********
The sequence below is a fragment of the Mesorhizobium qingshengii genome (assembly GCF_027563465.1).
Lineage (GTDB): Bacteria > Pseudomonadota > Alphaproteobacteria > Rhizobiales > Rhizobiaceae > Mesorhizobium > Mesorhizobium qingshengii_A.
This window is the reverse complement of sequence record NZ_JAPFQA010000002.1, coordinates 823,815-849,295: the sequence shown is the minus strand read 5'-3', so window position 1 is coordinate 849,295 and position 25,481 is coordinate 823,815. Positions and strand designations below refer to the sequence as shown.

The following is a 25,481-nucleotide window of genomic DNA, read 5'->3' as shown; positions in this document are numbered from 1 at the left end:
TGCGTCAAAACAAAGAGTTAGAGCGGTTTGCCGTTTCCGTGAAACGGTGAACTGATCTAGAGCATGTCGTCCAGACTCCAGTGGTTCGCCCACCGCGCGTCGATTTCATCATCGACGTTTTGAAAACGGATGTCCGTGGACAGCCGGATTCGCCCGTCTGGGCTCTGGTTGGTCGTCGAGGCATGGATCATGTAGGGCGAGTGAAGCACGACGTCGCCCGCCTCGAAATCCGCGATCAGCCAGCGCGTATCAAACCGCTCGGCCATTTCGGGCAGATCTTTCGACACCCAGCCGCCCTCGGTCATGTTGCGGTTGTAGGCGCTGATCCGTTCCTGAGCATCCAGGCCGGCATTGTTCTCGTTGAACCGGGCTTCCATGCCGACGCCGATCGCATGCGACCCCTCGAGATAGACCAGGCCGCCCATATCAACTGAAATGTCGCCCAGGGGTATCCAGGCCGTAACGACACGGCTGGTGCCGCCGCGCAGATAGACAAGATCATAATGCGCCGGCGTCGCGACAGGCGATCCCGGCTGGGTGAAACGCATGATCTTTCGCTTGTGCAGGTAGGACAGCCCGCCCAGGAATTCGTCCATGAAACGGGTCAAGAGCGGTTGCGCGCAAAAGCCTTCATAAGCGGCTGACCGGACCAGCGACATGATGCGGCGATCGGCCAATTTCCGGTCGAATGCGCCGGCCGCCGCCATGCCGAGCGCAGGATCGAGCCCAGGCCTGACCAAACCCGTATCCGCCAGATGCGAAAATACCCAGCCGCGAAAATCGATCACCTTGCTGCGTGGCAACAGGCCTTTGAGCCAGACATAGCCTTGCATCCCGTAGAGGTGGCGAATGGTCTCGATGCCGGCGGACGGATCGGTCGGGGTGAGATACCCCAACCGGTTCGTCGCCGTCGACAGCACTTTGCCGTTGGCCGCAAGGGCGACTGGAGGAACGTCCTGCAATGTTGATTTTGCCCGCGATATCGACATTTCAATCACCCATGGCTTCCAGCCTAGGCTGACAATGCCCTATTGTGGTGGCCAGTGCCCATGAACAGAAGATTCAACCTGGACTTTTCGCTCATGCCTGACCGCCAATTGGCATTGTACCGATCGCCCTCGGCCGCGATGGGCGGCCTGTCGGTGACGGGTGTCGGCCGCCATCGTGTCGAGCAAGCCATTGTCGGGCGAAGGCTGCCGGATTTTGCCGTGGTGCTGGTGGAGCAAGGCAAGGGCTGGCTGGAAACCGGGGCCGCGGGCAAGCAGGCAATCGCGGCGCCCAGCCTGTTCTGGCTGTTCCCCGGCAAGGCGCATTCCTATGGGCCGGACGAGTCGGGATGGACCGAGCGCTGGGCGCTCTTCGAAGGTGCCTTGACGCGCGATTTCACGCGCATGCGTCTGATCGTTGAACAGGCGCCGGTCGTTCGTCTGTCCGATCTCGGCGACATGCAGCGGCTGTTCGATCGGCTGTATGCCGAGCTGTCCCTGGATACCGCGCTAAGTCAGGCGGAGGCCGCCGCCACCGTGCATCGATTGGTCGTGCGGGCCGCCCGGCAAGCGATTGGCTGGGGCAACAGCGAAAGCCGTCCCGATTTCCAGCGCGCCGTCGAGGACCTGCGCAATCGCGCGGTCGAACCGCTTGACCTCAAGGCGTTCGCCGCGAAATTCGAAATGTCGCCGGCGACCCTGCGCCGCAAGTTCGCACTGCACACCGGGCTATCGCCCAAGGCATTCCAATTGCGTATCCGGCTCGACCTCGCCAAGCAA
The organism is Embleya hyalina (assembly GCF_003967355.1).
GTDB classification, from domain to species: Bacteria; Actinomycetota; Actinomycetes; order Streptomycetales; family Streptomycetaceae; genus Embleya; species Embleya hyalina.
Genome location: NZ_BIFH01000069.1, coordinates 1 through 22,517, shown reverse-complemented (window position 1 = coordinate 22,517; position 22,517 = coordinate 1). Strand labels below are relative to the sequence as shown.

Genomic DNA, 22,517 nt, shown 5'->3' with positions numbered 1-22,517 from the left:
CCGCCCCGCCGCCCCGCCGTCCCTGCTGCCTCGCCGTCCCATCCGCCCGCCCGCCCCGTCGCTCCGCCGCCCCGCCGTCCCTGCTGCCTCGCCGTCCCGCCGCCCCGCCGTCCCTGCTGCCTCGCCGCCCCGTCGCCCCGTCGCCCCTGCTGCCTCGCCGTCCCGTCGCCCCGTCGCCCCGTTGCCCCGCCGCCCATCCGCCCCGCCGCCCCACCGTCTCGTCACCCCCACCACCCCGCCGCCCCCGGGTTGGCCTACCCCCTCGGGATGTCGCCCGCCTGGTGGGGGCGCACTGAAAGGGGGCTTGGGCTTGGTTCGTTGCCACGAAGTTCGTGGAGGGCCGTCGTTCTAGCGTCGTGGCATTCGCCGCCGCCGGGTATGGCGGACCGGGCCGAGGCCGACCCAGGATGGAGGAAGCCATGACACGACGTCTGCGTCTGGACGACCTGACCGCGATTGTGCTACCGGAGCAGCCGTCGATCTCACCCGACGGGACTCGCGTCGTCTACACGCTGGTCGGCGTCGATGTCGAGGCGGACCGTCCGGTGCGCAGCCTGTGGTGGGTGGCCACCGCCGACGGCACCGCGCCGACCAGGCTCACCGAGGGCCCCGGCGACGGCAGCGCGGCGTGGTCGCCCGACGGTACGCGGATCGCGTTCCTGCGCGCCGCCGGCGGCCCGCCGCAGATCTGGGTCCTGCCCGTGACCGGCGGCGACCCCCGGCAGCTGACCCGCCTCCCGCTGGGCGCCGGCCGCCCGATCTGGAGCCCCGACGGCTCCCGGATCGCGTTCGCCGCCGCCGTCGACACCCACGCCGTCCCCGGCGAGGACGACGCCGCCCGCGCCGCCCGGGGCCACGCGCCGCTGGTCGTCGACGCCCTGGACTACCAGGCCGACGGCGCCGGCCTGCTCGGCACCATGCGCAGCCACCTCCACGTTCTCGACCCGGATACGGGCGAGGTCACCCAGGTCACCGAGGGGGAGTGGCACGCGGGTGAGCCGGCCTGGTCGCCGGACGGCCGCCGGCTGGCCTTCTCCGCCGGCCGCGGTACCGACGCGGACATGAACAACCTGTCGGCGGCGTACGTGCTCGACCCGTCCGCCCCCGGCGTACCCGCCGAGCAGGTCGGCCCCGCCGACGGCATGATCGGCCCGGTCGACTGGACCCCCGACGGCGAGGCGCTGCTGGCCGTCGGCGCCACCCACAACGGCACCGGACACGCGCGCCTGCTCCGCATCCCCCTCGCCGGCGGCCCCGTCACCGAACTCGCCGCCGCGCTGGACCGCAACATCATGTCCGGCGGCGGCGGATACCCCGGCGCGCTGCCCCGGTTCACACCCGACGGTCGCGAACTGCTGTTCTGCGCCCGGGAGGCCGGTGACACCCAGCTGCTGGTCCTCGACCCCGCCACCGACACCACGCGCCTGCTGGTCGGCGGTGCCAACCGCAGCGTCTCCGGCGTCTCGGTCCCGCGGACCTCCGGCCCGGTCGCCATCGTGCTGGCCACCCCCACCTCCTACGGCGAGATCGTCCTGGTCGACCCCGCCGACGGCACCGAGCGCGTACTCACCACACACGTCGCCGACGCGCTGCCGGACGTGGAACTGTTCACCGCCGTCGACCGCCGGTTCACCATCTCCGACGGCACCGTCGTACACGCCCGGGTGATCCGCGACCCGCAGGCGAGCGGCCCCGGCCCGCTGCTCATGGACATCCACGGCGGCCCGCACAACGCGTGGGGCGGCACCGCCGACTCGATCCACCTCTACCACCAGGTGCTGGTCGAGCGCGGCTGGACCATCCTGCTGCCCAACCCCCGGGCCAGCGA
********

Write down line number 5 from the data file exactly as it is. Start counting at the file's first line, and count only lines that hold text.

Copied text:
TGCGTCAAAACAAAGAGTTAGAGCGGTTTGCCGTTTCCGTGAAACGGTGAACTGATCTAGAGCATGTCGTCCAGACTCCAGTGGTTCGCCCACCGCGCGTCGATTTCATCATCGACGTTTTGAAAACGGATGTCCGTGGACAGCCGGATTCGCCCGTCTGGGCTCTGGTTGGTCGTCGAGGCATGGATCATGTAGGGCGAGTGAAGCACGACGTCGCCCGCCTCGAAATCCGCGATCAGCCAGCGCGTATCAAACCGCTCGGCCATTTCGGGCAGATCTTTCGACACCCAGCCGCCCTCGGTCATGTTGCGGTTGTAGGCGCTGATCCGTTCCTGAGCATCCAGGCCGGCATTGTTCTCGTTGAACCGGGCTTCCATGCCGACGCCGATCGCATGCGACCCCTCGAGATAGACCAGGCCGCCCATATCAACTGAAATGTCGCCCAGGGGTATCCAGGCCGTAACGACACGGCTGGTGCCGCCGCGCAGATAGACAAGATCATAATGCGCCGGCGTCGCGACAGGCGATCCCGGCTGGGTGAAACGCATGATCTTTCGCTTGTGCAGGTAGGACAGCCCGCCCAGGAATTCGTCCATGAAACGGGTCAAGAGCGGTTGCGCGCAAAAGCCTTCATAAGCGGCTGACCGGACCAGCGACATGATGCGGCGATCGGCCAATTTCCGGTCGAATGCGCCGGCCGCCGCCATGCCGAGCGCAGGATCGAGCCCAGGCCTGACCAAACCCGTATCCGCCAGATGCGAAAATACCCAGCCGCGAAAATCGATCACCTTGCTGCGTGGCAACAGGCCTTTGAGCCAGACATAGCCTTGCATCCCGTAGAGGTGGCGAATGGTCTCGATGCCGGCGGACGGATCGGTCGGGGTGAGATACCCCAACCGGTTCGTCGCCGTCGACAGCACTTTGCCGTTGGCCGCAAGGGCGACTGGAGGAACGTCCTGCAATGTTGATTTTGCCCGCGATATCGACATTTCAATCACCCATGGCTTCCAGCCTAGGCTGACAATGCCCTATTGTGGTGGCCAGTGCCCATGAACAGAAGATTCAACCTGGACTTTTCGCTCATGCCTGACCGCCAATTGGCATTGTACCGATCGCCCTCGGCCGCGATGGGCGGCCTGTCGGTGACGGGTGTCGGCCGCCATCGTGTCGAGCAAGCCATTGTCGGGCGAAGGCTGCCGGATTTTGCCGTGGTGCTGGTGGAGCAAGGCAAGGGCTGGCTGGAAACCGGGGCCGCGGGCAAGCAGGCAATCGCGGCGCCCAGCCTGTTCTGGCTGTTCCCCGGCAAGGCGCATTCCTATGGGCCGGACGAGTCGGGATGGACCGAGCGCTGGGCGCTCTTCGAAGGTGCCTTGACGCGCGATTTCACGCGCATGCGTCTGATCGTTGAACAGGCGCCGGTCGTTCGTCTGTCCGATCTCGGCGACATGCAGCGGCTGTTCGATCGGCTGTATGCCGAGCTGTCCCTGGATACCGCGCTAAGTCAGGCGGAGGCCGCCGCCACCGTGCATCGATTGGTCGTGCGGGCCGCCCGGCAAGCGATTGGCTGGGGCAACAGCGAAAGCCGTCCCGATTTCCAGCGCGCCGTCGAGGACCTGCGCAATCGCGCGGTCGAACCGCTTGACCTCAAGGCGTTCGCCGCGAAATTCGAAATGTCGCCGGCGACCCTGCGCCGCAAGTTCGCACTGCACACCGGGCTATCGCCCAAGGCATTCCAATTGCGTATCCGGCTCGACCTCGCCAAGCAA